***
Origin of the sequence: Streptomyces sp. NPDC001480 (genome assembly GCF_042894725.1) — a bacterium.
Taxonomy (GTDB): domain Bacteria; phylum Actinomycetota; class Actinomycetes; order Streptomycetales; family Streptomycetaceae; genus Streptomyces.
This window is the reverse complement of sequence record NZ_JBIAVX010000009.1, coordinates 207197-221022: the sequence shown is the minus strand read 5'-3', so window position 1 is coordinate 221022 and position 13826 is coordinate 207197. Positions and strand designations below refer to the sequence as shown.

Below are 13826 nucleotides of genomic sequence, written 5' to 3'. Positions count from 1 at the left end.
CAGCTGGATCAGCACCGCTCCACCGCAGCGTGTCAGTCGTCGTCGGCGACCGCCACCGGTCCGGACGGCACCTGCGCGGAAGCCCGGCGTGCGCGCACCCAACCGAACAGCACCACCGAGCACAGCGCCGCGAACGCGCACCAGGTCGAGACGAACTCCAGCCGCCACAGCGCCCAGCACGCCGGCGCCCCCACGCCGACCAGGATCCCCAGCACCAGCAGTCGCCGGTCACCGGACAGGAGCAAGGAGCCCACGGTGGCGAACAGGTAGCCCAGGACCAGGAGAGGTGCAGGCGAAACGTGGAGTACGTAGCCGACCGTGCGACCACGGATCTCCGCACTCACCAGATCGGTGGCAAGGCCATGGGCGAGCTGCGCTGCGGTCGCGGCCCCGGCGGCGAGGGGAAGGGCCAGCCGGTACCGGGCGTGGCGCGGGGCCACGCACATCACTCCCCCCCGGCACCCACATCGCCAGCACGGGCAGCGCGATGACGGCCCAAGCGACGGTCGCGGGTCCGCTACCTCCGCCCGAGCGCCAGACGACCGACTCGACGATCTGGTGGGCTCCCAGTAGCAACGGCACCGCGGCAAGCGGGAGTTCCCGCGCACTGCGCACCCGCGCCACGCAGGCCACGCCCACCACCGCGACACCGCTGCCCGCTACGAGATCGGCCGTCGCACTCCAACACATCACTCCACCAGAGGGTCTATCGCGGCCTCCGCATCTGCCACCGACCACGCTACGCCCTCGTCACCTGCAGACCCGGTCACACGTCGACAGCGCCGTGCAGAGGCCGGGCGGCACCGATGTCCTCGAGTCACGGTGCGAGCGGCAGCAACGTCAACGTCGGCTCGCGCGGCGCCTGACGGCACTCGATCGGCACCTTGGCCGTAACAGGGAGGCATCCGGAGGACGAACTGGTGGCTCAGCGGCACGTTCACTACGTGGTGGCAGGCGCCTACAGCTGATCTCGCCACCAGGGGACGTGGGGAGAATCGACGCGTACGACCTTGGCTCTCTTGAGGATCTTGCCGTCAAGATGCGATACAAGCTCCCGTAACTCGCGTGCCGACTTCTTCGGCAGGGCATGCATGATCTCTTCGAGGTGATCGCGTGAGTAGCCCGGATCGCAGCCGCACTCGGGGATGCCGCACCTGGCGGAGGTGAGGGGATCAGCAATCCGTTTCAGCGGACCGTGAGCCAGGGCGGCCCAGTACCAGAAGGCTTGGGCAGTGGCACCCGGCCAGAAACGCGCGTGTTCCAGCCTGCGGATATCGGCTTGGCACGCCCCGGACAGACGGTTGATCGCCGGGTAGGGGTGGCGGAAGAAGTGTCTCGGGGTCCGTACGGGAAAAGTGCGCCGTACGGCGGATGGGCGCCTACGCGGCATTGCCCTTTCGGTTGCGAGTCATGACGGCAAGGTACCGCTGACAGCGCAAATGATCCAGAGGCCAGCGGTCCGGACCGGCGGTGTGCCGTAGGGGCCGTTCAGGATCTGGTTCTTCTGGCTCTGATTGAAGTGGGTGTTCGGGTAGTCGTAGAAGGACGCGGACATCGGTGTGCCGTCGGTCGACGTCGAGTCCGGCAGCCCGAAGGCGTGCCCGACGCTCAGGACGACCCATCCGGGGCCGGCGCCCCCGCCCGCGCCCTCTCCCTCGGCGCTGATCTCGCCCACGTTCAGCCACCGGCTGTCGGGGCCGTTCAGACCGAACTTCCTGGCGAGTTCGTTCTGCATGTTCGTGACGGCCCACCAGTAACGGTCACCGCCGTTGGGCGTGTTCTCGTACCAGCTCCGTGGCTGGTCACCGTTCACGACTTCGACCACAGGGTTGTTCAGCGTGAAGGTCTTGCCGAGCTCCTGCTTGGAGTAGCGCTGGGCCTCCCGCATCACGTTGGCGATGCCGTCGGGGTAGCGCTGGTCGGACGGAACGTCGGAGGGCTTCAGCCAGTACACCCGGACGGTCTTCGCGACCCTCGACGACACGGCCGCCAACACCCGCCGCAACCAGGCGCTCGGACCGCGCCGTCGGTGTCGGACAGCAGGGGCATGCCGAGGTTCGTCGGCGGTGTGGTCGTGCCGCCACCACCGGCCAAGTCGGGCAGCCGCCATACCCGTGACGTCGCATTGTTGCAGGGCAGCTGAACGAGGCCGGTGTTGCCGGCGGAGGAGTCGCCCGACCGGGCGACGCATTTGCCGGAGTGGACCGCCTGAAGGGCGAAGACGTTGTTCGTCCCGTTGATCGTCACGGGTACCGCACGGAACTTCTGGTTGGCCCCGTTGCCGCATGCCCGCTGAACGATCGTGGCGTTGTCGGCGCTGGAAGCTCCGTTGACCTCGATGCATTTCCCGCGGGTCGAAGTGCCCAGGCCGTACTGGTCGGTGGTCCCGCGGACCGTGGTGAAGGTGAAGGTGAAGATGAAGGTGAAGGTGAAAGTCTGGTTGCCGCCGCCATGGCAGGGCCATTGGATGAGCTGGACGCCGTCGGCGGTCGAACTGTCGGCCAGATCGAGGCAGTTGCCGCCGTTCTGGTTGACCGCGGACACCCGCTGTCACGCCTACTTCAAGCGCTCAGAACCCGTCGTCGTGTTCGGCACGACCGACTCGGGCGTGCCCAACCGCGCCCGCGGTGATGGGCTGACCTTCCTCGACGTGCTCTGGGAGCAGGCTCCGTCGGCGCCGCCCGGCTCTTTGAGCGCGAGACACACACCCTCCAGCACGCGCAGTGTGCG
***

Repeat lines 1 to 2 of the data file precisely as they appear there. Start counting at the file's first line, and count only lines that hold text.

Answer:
Origin of the sequence: Streptomyces sp. NPDC001480 (genome assembly GCF_042894725.1) — a bacterium.
Taxonomy (GTDB): domain Bacteria; phylum Actinomycetota; class Actinomycetes; order Streptomycetales; family Streptomycetaceae; genus Streptomyces.